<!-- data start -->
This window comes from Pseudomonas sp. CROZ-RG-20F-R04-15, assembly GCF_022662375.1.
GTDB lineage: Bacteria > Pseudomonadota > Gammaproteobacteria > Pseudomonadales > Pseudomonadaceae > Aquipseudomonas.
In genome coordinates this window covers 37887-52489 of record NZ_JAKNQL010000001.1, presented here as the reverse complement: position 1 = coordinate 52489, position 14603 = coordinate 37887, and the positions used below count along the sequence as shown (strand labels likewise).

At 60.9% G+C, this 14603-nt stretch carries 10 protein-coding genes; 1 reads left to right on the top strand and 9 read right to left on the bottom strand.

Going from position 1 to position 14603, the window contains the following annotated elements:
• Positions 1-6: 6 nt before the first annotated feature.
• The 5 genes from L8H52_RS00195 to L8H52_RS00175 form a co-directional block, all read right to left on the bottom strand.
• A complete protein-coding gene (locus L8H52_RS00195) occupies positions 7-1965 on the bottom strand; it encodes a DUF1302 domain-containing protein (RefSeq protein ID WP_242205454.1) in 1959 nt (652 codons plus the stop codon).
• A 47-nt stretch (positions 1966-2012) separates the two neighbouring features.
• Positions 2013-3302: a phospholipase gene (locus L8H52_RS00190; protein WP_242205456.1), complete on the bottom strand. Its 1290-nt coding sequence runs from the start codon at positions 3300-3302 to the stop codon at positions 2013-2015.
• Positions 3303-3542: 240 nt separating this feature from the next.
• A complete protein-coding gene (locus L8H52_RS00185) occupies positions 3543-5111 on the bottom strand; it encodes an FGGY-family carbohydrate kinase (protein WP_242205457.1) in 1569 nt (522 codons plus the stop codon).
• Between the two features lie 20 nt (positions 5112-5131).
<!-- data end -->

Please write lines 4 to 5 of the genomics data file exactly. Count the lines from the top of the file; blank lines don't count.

At 60.9% G+C, this 14603-nt stretch carries 10 protein-coding genes; 1 reads left to right on the top strand and 9 read right to left on the bottom strand.

Going from position 1 to position 14603, the window contains the following annotated elements: